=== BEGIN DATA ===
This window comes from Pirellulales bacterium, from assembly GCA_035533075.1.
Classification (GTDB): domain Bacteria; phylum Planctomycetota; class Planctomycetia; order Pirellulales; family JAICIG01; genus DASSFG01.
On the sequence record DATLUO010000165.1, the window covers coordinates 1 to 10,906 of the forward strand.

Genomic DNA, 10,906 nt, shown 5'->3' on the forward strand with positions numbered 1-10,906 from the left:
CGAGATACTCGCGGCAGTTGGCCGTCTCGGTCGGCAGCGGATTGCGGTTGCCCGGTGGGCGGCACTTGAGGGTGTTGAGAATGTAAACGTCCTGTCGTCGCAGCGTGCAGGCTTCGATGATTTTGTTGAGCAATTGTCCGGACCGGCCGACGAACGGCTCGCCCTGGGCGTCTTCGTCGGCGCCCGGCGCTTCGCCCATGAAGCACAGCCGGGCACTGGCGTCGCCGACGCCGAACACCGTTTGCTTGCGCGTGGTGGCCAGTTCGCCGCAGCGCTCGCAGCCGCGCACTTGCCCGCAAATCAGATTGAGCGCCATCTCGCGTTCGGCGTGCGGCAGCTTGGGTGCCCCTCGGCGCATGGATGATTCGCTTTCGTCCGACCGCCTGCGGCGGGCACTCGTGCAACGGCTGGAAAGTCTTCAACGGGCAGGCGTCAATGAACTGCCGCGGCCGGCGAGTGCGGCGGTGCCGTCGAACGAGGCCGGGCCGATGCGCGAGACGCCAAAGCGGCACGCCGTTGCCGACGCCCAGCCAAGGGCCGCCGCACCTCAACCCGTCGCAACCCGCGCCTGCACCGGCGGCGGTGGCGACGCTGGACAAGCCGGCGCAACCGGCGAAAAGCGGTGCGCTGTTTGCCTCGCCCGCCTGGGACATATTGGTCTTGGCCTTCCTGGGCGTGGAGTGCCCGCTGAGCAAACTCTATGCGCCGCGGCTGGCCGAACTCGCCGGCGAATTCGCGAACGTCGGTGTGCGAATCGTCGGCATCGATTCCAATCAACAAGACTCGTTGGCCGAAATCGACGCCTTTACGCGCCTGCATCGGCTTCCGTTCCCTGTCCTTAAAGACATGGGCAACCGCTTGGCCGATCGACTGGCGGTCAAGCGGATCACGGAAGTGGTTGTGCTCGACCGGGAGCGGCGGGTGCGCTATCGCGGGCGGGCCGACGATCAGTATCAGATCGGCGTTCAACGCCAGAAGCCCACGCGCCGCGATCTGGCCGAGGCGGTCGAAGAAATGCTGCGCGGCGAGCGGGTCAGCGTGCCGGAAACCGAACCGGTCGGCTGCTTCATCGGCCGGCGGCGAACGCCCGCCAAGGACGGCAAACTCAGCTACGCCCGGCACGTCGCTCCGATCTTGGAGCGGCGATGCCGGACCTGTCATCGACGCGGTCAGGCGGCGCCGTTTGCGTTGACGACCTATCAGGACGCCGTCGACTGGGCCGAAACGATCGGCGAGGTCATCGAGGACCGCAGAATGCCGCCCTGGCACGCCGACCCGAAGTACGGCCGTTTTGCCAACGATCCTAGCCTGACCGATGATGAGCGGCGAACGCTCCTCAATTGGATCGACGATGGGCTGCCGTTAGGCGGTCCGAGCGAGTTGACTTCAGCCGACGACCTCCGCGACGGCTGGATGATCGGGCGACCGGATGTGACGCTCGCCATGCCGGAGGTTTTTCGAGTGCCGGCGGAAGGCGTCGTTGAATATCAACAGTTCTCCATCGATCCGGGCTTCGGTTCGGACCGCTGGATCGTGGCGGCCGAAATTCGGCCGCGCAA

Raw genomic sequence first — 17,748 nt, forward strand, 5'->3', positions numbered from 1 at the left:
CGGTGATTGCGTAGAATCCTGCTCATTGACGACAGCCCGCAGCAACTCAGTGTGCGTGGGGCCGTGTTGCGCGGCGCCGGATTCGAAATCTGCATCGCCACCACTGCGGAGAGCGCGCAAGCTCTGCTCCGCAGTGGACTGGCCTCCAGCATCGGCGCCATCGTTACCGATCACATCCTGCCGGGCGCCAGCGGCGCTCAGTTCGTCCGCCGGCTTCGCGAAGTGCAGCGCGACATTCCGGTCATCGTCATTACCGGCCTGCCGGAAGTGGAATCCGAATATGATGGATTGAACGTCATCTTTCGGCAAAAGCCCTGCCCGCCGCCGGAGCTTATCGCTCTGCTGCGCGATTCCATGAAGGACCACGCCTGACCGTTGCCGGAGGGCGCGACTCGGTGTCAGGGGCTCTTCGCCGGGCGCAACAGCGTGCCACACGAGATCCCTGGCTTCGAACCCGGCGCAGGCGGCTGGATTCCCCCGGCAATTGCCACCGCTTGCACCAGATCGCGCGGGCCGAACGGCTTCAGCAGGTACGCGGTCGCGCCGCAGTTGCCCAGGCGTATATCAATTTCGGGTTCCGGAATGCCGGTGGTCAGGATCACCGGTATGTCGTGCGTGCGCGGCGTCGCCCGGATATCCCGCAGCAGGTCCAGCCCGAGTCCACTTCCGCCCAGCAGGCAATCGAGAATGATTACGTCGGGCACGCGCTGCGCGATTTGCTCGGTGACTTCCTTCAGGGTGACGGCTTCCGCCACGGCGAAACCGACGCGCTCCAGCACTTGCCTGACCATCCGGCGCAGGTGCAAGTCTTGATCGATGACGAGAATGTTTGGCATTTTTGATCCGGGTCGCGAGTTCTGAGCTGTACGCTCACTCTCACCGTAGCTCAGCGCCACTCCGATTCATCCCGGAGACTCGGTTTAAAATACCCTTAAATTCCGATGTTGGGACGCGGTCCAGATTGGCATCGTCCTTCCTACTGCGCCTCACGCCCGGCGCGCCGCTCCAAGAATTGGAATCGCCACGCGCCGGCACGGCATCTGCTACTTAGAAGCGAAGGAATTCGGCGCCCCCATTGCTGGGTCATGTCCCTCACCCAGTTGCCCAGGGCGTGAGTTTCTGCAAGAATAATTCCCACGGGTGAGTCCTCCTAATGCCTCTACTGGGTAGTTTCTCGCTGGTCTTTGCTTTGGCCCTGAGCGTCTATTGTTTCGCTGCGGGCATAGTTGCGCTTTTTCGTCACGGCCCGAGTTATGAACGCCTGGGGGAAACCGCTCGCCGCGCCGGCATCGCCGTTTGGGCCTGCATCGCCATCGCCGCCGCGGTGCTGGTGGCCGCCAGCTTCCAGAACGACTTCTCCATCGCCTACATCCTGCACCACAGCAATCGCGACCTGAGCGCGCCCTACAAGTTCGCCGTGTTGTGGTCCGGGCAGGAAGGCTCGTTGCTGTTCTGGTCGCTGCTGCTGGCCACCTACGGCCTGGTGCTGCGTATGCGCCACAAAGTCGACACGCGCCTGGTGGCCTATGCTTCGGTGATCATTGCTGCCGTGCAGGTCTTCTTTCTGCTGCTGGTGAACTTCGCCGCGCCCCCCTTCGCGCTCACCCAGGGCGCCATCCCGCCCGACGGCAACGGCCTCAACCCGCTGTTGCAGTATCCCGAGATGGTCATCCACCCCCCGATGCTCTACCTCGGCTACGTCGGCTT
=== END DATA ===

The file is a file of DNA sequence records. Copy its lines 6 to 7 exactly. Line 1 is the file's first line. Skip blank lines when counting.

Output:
Raw genomic sequence first — 17,748 nt, forward strand, 5'->3', positions numbered from 1 at the left:
CGGTGATTGCGTAGAATCCTGCTCATTGACGACAGCCCGCAGCAACTCAGTGTGCGTGGGGCCGTGTTGCGCGGCGCCGGATTCGAAATCTGCATCGCCACCACTGCGGAGAGCGCGCAAGCTCTGCTCCGCAGTGGACTGGCCTCCAGCATCGGCGCCATCGTTACCGATCACATCCTGCCGGGCGCCAGCGGCGCTCAGTTCGTCCGCCGGCTTCGCGAAGTGCAGCGCGACATTCCGGTCATCGTCATTACCGGCCTGCCGGAAGTGGAATCCGAATATGATGGATTGAACGTCATCTTTCGGCAAAAGCCCTGCCCGCCGCCGGAGCTTATCGCTCTGCTGCGCGATTCCATGAAGGACCACGCCTGACCGTTGCCGGAGGGCGCGACTCGGTGTCAGGGGCTCTTCGCCGGGCGCAACAGCGTGCCACACGAGATCCCTGGCTTCGAACCCGGCGCAGGCGGCTGGATTCCCCCGGCAATTGCCACCGCTTGCACCAGATCGCGCGGGCCGAACGGCTTCAGCAGGTACGCGGTCGCGCCGCAGTTGCCCAGGCGTATATCAATTTCGGGTTCCGGAATGCCGGTGGTCAGGATCACCGGTATGTCGTGCGTGCGCGGCGTCGCCCGGATATCCCGCAGCAGGTCCAGCCCGAGTCCACTTCCGCCCAGCAGGCAATCGAGAATGATTACGTCGGGCACGCGCTGCGCGATTTGCTCGGTGACTTCCTTCAGGGTGACGGCTTCCGCCACGGCGAAACCGACGCGCTCCAGCACTTGCCTGACCATCCGGCGCAGGTGCAAGTCTTGATCGATGACGAGAATGTTTGGCATTTTTGATCCGGGTCGCGAGTTCTGAGCTGTACGCTCACTCTCACCGTAGCTCAGCGCCACTCCGATTCATCCCGGAGACTCGGTTTAAAATACCCTTAAATTCCGATGTTGGGACGCGGTCCAGATTGGCATCGTCCTTCCTACTGCGCCTCACGCCCGGCGCGCCGCTCCAAGAATTGGAATCGCCACGCGCCGGCACGGCATCTGCTACTTAGAAGCGAAGGAATTCGGCGCCCCCATTGCTGGGTCATGTCCCTCACCCAGTTGCCCAGGGCGTGAGTTTCTGCAAGAATAATTCCCACGGGTGAGTCCTCCTAATGCCTCTACTGGGTAGTTTCTCGCTGGTCTTTGCTTTGGCCCTGAGCGTCTATTGTTTCGCTGCGGGCATAGTTGCGCTTTTTCGTCACGGCCCGAGTTATGAACGCCTGGGGGAAACCGCTCGCCGCGCCGGCATCGCCGTTTGGGCCTGCATCGCCATCGCCGCCGCGGTGCTGGTGGCCGCCAGCTTCCAGAACGACTTCTCCATCGCCTACATCCTGCACCACAGCAATCGCGACCTGAGCGCGCCCTACAAGTTCGCCGTGTTGTGGTCCGGGCAGGAAGGCTCGTTGCTGTTCTGGTCGCTGCTGCTGGCCACCTACGGCCTGGTGCTGCGTATGCGCCACAAAGTCGACACGCGCCTGGTGGCCTATGCTTCGGTGATCATTGCTGCCGTGCAGGTCTTCTTTCTGCTGCTGGTGAACTTCGCCGCGCCCCCCTTCGCGCTCACCCAGGGCGCCATCCCGCCCGACGGCAACGGCCTCAACCCGCTGTTGCAGTATCCCGAGATGGTCATCCACCCCCCGATGCTCTACCTCGGCTACGTCGGCTT